How to change chords faster?


View Full Version : How to change chords faster?

03-18-2007, 01:12 AM
Changing chords is the only problem i have with the guitar.any tips on how to change faster?thanks.

03-18-2007, 01:15 AM

03-18-2007, 01:16 AM
practice practice practice. theres no fast way to change. just find out the finger placements, and practice switching over and over. eventually you will have it perfected and be like BLAM!!!!

03-18-2007, 01:18 AM

No magic way.

03-18-2007, 01:40 AM
sorry, but..practice

try this, make a chord progression (something like C, D,F,C) do it a lot, until it turns natural and easy, then try with other chrod progressions

03-18-2007, 01:45 AM
Practice :)

03-18-2007, 05:27 AM

03-18-2007, 02:39 PM

No magic way.
haha you spelled practice wrong

03-18-2007, 04:38 PM
Practice slowly at first when you can change the chords without making a mistake speed ite up a bit and do the same.

03-18-2007, 05:07 PM
i thought they were all redundant when they said practice

im like

but yea
totally agree
i started with G to Eminor
just to get a vibe how to start changing

now others are just as easy


03-18-2007, 05:20 PM
If you're basically concerened with major and minor chords, I'd reccomend looking at the basic shapes. You only need to learn about 5-6 basic shapes to be able to play any barred major or minor chord.

Basic barred major shapes shapes:

(the line of Xs represents where you lay your index finger across the fretboard, x are the other finger placements, -- is an empty fret)

e-l --X--------
B-l --Xx------
G-l --X-------
D-l --X--x----
A-l --X----x--
E-l -(X)-------

e-l --X--------
B-l --X--------
G-l --Xx------
D-l --X--x----
A-l --X--x----
E-l -(X)--------

e-l --X--------
B-l --X---x----
G-l --X---x----
D-l --X---x----
A-l --X--------
E-l -(X)-------

Minor shapes:

e-l --X-------
B-l --Xx------
G-l --X--x----
D-l --X--x----
A-l --X-------
E-l --X-------

e-l --X--------
B-l --X--------
G-l --X--------
D-l --X--x----
A-l --X--x----
E-l --X--------

Just get comfortable with these shapes, and switching from one shape to another. You can move this shapes anywhere on the fretboard and cover any major or minor chord you need. If you need a 6th, 9th, 4th, m7th.. whatever, you can usual form them with a minor alteration of the shapes.

This is how I chord, anyway. It makes things easy and quick for me. Take it or leave it, but this is the system I found that works.

03-19-2007, 05:40 AM
it is important to know "what" to practise.
its is important to experiment with these things :

1: your posture , if you play sitting down try using a classical guitar footstool .
all the muscle in your left hand/arm need to be relaxed and good posture is esentila for this .

2:experiment with fingering , sometimes fingering the same chord different ways will help you change to the next chord more in a more easy fashion.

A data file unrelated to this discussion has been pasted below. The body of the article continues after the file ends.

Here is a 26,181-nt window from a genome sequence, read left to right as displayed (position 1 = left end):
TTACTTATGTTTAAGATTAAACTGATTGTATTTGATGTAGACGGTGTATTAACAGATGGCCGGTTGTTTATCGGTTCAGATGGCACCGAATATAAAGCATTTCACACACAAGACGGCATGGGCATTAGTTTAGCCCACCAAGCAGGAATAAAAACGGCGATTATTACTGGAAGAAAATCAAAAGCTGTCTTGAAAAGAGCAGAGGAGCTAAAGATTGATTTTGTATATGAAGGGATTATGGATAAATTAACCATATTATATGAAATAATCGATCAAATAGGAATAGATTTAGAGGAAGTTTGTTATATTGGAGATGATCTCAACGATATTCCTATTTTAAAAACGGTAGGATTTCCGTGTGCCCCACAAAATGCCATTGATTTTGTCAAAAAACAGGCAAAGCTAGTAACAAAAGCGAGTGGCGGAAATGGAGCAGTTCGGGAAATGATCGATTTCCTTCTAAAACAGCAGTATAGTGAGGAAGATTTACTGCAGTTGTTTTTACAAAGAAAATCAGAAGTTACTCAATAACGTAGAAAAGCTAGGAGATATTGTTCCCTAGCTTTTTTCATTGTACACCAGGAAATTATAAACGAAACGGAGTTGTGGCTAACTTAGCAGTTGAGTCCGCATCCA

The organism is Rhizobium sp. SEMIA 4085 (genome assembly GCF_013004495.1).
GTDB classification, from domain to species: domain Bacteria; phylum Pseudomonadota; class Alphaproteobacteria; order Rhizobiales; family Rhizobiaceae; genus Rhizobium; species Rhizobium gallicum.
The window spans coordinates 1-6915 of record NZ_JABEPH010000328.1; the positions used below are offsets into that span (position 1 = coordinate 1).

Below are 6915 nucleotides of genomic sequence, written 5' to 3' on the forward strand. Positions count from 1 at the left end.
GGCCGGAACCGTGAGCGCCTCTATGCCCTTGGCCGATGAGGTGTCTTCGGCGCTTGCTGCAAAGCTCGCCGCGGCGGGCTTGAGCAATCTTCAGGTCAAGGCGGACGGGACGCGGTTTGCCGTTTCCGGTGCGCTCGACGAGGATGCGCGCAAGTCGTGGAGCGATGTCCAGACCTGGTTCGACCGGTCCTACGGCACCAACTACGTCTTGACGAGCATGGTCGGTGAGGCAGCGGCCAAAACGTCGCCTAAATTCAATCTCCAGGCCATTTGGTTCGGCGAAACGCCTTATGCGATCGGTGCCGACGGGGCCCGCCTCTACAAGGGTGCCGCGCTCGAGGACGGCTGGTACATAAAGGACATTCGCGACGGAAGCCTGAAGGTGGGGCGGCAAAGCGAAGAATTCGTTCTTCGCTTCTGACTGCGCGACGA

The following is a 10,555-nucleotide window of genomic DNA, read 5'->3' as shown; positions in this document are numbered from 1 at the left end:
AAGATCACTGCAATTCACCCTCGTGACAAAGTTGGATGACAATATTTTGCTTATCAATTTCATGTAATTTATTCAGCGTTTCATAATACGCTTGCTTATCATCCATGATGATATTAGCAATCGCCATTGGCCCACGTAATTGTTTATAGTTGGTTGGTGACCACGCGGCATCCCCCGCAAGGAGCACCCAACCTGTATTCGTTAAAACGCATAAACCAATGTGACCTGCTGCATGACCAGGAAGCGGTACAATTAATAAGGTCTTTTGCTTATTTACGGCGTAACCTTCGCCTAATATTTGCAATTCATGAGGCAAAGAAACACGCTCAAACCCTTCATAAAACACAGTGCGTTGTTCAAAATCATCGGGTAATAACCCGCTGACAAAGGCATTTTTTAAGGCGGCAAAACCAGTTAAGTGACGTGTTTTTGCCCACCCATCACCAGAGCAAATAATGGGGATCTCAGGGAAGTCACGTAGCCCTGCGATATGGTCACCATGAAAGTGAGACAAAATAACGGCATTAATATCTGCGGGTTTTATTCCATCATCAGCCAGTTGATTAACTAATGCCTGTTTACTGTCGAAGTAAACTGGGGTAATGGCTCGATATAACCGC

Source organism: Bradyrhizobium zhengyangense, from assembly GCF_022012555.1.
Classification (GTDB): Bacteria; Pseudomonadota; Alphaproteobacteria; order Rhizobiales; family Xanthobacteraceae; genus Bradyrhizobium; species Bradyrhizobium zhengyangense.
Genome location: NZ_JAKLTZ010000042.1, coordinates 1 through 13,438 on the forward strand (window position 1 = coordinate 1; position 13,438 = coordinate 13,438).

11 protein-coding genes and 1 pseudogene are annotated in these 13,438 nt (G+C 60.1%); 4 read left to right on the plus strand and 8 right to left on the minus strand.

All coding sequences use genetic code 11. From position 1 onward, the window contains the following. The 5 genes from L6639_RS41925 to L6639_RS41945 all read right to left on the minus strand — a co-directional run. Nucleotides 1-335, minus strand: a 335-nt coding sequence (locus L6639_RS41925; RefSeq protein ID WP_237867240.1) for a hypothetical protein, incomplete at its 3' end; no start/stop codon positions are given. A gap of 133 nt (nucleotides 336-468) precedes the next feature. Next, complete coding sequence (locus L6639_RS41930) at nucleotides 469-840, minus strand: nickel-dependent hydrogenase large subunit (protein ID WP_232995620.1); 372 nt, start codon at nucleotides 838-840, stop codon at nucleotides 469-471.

3: balance the speed of your left and right hand , your right hand might be strumming faster than you left hand can keep up with , it is important that you synchronise both hands , when they work in time with each other the speed will come .

please let me know if this was of help to you !

03-19-2007, 12:09 PM
As well as a lot of practice, understand your fingering positions and learn, when changing chords, to change your fingers intelligently, as many chord fingerings can lead to others quite simply.

03-19-2007, 06:11 PM
haha you spelled practice wrong

Actually, no he didn't. There are two forms of the word. Strictly speaking "practise" is a verb and "practice" is a noun, and so either would be sufficient in this context.

And to the threadstarter, yeah there's no magic way, you just got to practise. And during your practice ( :p: ), try rotating your hand around.

For example, when playing an E minor chord to a C major keep your second finger fretted and rotate the wrist so your first and third finger go to the right frets, all the while keeping the second finger fretted. That seems confusing in text lol but it's not, that will probably help you in transitioning from chord to chord.

03-19-2007, 08:10 PM
Actually, no he didn't. There are two forms of the word. Strictly speaking "practise" is a verb and "practice" is a noun, and so either would be sufficient in this context.

To be specific, "practice" is both a noun and verb in US English. You can practice riffs. If you're a doctor of some sort, you have a practice.

In UK English, "practise" is the verb. You practise shredding. The spelling "practise" is also recognis(z)ed in the US as well, although "practice" is predominant.

But whether in the UK or US, the noun, like the afore mentioned case of being a doctor, is always spelled with a "c".

....The more you know.